A talented gymnast and acrobat, the Puerto Rican artist Lorenzo Homar (1913-2004) often designed prints and posters inspired by his love of sports. He moved to New York City as a teenager, studying at the Art Students League (1930) and at the Pratt Institute (1939), while also practicing gymnastics at the local YMCA.
On his return to Puerto Rico in 1950, Homar co-founded the Centro de Arte Puertorriqueño (Center for Puerto Rican Art) and from 1951 to 1956 he worked as a graphic artist and director of the Graphics Section of Division de Educación a la Comunidad (DivEdCo). This period culminated with Homar winning a Guggenheim Fellowship in 1956.
On October 15, 1956, the New York Times reported “Guggenheim fund makes 28 grants, scholars and artists from the Philippines and Latin America get $113,000.” The article continues “The awards announced yesterday are being made to persons who ‘already have proven themselves to be of the highest ability,’ they are made ‘to scholars carrying on research in any field of knowledge and to artists in any branch of the arts’.” The only award given in “Creative arts” was to Lorenzo Homar. This led the following year to his organizing a Taller de Gráfica (Graphic Arts Workshop) at the Instituto de Cultura Puertorriqueña, which he directed until 1973.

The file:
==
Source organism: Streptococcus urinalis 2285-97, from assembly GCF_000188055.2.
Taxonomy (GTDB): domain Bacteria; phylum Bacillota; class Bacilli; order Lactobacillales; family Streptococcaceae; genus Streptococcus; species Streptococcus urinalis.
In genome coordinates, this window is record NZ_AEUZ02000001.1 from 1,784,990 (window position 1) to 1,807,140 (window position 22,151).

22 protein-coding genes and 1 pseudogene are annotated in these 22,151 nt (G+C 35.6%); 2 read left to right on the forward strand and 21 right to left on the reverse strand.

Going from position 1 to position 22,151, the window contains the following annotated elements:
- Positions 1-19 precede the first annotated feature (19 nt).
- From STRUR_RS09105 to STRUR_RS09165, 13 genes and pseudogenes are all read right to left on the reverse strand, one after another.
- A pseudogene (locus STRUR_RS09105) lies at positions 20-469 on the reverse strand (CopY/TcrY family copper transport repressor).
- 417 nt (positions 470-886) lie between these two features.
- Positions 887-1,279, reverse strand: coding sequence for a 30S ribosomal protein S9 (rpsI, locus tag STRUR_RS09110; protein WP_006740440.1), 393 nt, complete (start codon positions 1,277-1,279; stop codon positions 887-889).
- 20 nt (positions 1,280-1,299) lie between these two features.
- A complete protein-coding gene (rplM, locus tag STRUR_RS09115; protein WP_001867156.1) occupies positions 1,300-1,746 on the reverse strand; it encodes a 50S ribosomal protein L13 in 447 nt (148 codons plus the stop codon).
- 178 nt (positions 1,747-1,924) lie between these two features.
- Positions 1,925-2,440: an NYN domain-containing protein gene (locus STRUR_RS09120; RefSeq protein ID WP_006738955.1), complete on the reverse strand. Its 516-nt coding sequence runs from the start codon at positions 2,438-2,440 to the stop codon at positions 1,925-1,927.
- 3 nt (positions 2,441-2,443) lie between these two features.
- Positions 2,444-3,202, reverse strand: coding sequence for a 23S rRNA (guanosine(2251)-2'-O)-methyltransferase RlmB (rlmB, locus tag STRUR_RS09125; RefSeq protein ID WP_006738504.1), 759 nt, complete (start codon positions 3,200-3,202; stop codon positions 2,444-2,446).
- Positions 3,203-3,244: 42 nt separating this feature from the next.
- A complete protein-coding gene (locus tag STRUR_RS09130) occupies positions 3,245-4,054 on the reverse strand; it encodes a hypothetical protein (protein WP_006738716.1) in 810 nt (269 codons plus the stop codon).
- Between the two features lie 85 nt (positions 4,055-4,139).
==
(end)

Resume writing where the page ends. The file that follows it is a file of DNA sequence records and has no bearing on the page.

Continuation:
In 1958, Homar went to Mexico City with the delegation of Puerto Rican artists who took part in the I Bienal Interamericana de Pintura y Grabado [1st Inter-American Biennial of Painting and Prints]. In Mexico City they were feted by the Taller de Gráfica Popular [People’s Print Workshop] (TGP). This was where Homar met Leopoldo Méndez, Mariana Yampolsky, Arturo García Bustos, and Beltrán, among others. [read more:
https://icaadocs.mfah.org/icaadocs/THEARCHIVE/FullRecord/tabid/88/doc/861827/language/en-US/Default.aspx] It may also have been where he saw Moroccan acrobats.
His linocut, Acróbata Marroquí (Moroccan Acrobats), from that year is often seen as a whirling abstraction but in fact, it is a depiction of three professional acrobats in action. One biographical article mentions Homar’s participation in the 1930s in a group called the Columbia Trio, which presented displays of acrobatics and balance. Perhaps his training and personal experience helped in the design of this scene, which places the hands and legs in perfect position for these movements.